Step 6 Incorporate exercise into your daily routine

Whether you decide to stretch, do some yoga, or do a full on fitness routine; being more active will help you feel more balanced in your day. You can break a sweat in the morning, which will give you a boost of endorphins starting your day with a kick of energy. Or you can work out in the evening, tiring your body out just in time for bed which helps reduce restless nights. Either way, you can’t go wrong with leading a more active life.


Step 7 Take a Shower

Aside from being apart of your general hygiene routine (hopefully), this simple tip can help you with your quest in training your body for early mornings.  Taking a shower before or after bed can help you either wake up or fall asleep depending on the temperature. Save the cold showers for the morning, and warm for the night.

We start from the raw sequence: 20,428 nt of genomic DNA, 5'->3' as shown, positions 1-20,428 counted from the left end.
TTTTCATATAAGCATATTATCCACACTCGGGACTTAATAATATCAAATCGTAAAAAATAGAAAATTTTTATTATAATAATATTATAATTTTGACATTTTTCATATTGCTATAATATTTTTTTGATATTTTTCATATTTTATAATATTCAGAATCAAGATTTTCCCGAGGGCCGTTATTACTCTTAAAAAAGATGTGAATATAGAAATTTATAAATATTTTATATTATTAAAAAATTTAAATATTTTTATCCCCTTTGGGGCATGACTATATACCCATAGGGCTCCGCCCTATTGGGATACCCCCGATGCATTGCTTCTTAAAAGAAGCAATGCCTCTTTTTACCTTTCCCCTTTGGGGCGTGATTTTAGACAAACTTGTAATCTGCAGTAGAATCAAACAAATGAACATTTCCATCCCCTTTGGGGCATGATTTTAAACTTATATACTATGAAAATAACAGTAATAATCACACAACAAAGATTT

Not a morning person either? Well according to the Huffington Post research, morning people are happier, get better grades, are more productive, are more thorough, have a lower risk of depression and may even be nicer. You can’t knock it until you’ve tried it. You don’t need to completely change yourself, but you can adapt some of your bad habits to make it easier a little easier on yourself in the mornings.


Abby Walker is a Toronto-based freelance writer obsessed with DIY’s, staying healthy, and keeping up with her gym-obsessed friends. She is a graduate of Centennial College’s Lifestyle Media program and is the brains behind the bi-monthly publication Dare to Be Magazine. When Abby's not Photoshopping, she can be found indulging in her Pinterest addiction late into the night and, since we’re being honest- most mornings.